Thanks to the hidden support from voters who are embarrassed to admit they will vote for Donald Trump, the president will be narrowly re-elected on Nov. 3, says one of the few pollsters who correctly predicted his 2016 victory.
Pollster Robert Cahaly, the head of the Georgia-based Trafalgar Group, saw interest in his company skyrocket in 2016 after he bucked the consensus of other pollsters and forecast that Trump would beat Democrat Hillary Clinton in Michigan and Pennsylvania, two states that were crucial to his victory. He credits a proprietary model of calculating a polling sample that takes into account the social pressure that leads many people to hide their support of a controversial, polarizing candidate like Trump, even from anonymous pollsters.
It’s that same demographic that Trump often refers to as the “silent majority,” whom the president says will help him “win this election big.” Unlike the rally goers in MAGA hats who have memorized the lyrics and sing along to Lee Greenwood’s “God Bless the USA,” these “shy Trump voters,” Cahaly told Yahoo News in an interview Friday, will show that the methods of most polling outfits are outdated and unreliable.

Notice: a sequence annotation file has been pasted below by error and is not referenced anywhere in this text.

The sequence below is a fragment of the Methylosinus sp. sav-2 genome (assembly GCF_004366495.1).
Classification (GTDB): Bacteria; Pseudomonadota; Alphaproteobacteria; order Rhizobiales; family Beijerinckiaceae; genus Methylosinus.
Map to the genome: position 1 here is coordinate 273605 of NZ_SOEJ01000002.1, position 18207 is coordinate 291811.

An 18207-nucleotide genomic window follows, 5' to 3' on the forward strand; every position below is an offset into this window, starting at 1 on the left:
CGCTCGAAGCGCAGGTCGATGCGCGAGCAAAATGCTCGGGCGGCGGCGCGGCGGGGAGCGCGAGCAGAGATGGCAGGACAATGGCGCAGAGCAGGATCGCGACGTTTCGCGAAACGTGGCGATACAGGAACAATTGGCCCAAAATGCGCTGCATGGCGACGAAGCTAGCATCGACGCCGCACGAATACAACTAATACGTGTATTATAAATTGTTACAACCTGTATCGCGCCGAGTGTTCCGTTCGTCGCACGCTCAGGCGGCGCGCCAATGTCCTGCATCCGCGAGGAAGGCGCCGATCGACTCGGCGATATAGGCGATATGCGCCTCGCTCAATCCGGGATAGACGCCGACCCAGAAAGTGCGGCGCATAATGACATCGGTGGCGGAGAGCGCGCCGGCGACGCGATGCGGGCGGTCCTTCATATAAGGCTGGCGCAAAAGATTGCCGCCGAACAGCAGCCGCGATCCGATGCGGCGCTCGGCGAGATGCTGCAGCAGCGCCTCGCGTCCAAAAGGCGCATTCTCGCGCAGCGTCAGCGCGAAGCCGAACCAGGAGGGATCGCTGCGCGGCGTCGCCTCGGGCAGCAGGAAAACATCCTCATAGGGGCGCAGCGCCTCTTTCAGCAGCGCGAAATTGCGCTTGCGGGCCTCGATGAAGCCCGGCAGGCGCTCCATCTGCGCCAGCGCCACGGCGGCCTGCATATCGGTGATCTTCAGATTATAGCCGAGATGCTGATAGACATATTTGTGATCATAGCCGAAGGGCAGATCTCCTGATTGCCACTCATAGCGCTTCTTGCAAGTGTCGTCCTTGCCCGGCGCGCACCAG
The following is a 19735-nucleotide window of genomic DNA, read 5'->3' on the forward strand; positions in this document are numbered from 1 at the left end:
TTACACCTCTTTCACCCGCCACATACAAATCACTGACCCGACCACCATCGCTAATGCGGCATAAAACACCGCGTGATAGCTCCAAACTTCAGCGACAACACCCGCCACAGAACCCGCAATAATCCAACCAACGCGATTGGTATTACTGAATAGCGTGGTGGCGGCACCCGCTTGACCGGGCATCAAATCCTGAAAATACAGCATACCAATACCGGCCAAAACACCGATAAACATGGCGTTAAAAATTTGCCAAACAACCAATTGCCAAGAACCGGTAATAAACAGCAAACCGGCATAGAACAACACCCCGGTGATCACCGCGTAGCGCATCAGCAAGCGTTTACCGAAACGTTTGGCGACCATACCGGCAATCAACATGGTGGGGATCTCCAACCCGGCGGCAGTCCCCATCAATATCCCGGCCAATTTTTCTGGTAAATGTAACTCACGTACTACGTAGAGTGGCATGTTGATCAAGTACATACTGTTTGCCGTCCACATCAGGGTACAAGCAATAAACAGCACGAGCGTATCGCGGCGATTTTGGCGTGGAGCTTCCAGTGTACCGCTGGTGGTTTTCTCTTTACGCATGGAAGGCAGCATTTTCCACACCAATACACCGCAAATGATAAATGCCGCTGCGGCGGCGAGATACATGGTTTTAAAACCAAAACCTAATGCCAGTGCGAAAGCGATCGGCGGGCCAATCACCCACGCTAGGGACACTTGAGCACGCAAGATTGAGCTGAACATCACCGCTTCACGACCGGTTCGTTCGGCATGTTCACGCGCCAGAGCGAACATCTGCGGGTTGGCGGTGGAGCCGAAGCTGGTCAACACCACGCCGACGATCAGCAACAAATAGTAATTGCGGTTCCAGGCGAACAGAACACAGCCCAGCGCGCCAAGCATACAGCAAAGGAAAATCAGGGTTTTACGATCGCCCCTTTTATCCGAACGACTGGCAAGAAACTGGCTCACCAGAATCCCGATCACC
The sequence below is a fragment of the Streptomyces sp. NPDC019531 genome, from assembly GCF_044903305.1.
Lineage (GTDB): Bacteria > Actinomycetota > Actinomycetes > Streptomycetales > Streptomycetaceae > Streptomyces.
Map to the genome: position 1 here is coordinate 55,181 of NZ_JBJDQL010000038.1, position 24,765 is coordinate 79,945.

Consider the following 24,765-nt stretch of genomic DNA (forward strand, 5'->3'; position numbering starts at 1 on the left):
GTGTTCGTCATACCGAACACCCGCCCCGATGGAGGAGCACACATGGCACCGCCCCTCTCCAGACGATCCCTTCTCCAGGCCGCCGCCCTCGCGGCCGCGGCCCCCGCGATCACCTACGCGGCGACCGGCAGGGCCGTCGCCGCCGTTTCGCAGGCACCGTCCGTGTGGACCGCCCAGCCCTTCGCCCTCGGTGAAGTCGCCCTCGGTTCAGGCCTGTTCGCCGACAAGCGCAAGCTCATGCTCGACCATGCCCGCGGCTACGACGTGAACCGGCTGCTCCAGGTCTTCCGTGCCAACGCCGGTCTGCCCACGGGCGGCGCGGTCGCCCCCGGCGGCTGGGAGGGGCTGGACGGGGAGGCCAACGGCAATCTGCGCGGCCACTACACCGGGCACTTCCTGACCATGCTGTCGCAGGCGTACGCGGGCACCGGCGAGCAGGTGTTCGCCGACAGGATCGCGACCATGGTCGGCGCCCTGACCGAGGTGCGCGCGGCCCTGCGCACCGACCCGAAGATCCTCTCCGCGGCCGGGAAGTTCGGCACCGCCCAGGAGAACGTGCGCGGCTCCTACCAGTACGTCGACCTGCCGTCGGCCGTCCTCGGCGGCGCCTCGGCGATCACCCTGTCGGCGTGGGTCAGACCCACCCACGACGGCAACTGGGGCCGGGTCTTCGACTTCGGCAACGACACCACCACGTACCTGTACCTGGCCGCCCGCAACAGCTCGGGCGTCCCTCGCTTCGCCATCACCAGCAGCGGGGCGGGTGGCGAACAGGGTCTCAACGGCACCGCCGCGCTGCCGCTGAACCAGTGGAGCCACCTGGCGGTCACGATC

Unlike those bigger, more traditional pollsters, Trafalgar eschews long, in-person interviews with voters, providing them with other options to record their voting preferences — including online and by text — that critics say are less scientific but that Cahaly said in the following interview (which has been lightly edited for clarity) more accurately reflect human psychology.
The social desirability bias is a theory that’s been around for a long time. It is that, especially when dealing with a live caller, the person being asked the questions will craft their answer in a way that puts them in the best light to the person asking the question.—AFP